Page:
The nanny state has given way to a bully state in which politicians coerce the public into submission.
A new book by controversial former MSP Brian Monteith argues that the nanny state is dead but has been replaced by a much more malevolent bully state where we are not just preached at, but forced to do what the politicians think we should.
The Bully State: The End of Tolerance charts the movement from nannying health warnings about smoking, through compulsory motor cycle helmets and seat belts, to the bully times of today, when we can be fined for smoking in our own cars and Marmite is banned in schools.
Monteith warns: "We won't lose the freedoms that we cherish by a military coup or some great cataclysmic war engulfing us, but through the gradual invasion of our private lives by the very politicians we elect to protect us - and all in the cause of looking after our health.
"Today's politicians think us mature enough to elect them, but too immature to decide what we should eat, smoke, drink or drive. So they give officials powers to snoop on us, enter our homes, fine householders without trial for using the wrong rubbish bins, and make shopkeepers hide the cigarettes under the counter.
"This is not just some left-wing campaign. It started when New Labour and Conservative politicians decided that information and choice weren't enough in their brave new target-setting world. Now politicians of all colours simply bully us into submission if we do things they don't approve of."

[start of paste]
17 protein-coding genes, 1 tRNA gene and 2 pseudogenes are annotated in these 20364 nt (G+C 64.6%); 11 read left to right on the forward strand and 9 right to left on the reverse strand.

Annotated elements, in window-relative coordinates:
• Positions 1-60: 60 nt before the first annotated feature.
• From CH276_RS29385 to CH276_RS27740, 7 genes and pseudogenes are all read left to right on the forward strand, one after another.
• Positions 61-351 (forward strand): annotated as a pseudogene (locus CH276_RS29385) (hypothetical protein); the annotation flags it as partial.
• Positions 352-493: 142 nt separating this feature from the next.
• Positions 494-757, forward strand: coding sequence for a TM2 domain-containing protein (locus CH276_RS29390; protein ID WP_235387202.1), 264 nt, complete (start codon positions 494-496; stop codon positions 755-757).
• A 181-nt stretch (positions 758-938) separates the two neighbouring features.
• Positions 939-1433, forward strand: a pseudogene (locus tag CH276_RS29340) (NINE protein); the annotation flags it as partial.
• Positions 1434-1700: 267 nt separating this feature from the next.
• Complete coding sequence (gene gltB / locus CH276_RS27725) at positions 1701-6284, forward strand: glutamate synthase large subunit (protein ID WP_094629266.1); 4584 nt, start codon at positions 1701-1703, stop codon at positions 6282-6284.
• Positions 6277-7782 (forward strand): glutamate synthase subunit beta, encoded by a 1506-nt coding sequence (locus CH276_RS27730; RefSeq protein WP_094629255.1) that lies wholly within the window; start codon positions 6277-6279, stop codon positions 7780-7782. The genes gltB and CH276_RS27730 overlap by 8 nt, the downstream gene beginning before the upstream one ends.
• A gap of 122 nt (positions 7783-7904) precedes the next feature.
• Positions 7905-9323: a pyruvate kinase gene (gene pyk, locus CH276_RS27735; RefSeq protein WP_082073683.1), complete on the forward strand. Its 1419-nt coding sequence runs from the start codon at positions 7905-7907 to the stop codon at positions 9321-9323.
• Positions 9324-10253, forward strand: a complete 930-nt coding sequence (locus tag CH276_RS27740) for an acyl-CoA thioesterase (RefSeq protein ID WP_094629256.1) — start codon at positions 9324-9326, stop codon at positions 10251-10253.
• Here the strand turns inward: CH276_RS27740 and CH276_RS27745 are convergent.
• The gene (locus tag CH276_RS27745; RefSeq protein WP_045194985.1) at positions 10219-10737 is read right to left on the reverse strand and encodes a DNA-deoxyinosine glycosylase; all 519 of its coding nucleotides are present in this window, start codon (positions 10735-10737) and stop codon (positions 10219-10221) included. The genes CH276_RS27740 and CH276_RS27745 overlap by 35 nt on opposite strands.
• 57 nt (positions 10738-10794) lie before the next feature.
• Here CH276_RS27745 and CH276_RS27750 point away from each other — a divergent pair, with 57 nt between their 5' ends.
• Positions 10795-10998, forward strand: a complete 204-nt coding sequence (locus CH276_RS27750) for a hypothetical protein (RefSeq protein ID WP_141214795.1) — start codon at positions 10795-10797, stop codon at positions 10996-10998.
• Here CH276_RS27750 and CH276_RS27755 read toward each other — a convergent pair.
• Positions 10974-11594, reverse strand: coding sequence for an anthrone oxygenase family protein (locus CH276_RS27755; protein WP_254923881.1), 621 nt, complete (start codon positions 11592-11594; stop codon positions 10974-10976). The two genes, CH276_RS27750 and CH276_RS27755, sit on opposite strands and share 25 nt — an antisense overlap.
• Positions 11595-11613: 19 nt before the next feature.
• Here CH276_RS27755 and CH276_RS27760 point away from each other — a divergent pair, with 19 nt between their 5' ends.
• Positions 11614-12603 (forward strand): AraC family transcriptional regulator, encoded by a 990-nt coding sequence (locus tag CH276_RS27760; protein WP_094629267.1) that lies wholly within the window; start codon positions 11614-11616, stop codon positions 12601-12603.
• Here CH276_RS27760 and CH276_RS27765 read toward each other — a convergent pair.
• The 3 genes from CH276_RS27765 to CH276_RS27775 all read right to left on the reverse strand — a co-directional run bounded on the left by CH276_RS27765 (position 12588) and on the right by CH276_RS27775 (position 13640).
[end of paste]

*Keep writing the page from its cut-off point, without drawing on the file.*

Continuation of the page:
The book traces our evolution from nanny to the bully state, with its growing intervention into the realms of smoking, eating and drinking - including some truly bizarre and absurd examples of politicians' latest bullying. An edifying and shocking read. --Booksmith, October 13 2009
To anyone who actually possesses a brain, rather than merely being fodder for the neuro-linguistic shenanigans of the righteous, the revelations within (this work) shouldn't come as much of a surprise, but Monteith does conclude in an upbeat manner, as the synopsis hints at.
Everyone has heard of the nanny state. Many object to its pervasive influence in our daily lives, some reluctantly conclude that nanny really has our best interests at heart, while others work feverishly to extend nanny's influence.
That was then, this is now. Nanny has been dismissed, sent packing. Nanny has been replaced by the bully.
Unlike nanny, the bully state is not content to allow people to enjoy their hard-fought liberties while pointing out the choices it would prefer us to make. Today, the state goes to increasing lengths to enter into our private domain. Our homes are no longer our castles as the state seeks to dictate our behaviour with intimidation and threats, backed up by severe penalties, the threat of a criminal record, or the loss of one's livelihood.
Brian Monteith, a former member of the Scottish parliament, reveals how the nanny state came to be and why, dissatisfied with our stubborn resistance to her pleas to change our behaviour, the bully state has been brought in to enforce a stricter code of conduct.
Despite this, Monteith remains optimistic, explaining how we can beat the bullies and remain free to enjoy our liberties.
And a good read it is too. It will anger you, of that there is no doubt, but don't let that put you off.
I finished the book today and all I can say is - buy it here, read it, and lend it to as many friends as you can. --Dick Puddlecote, October 2009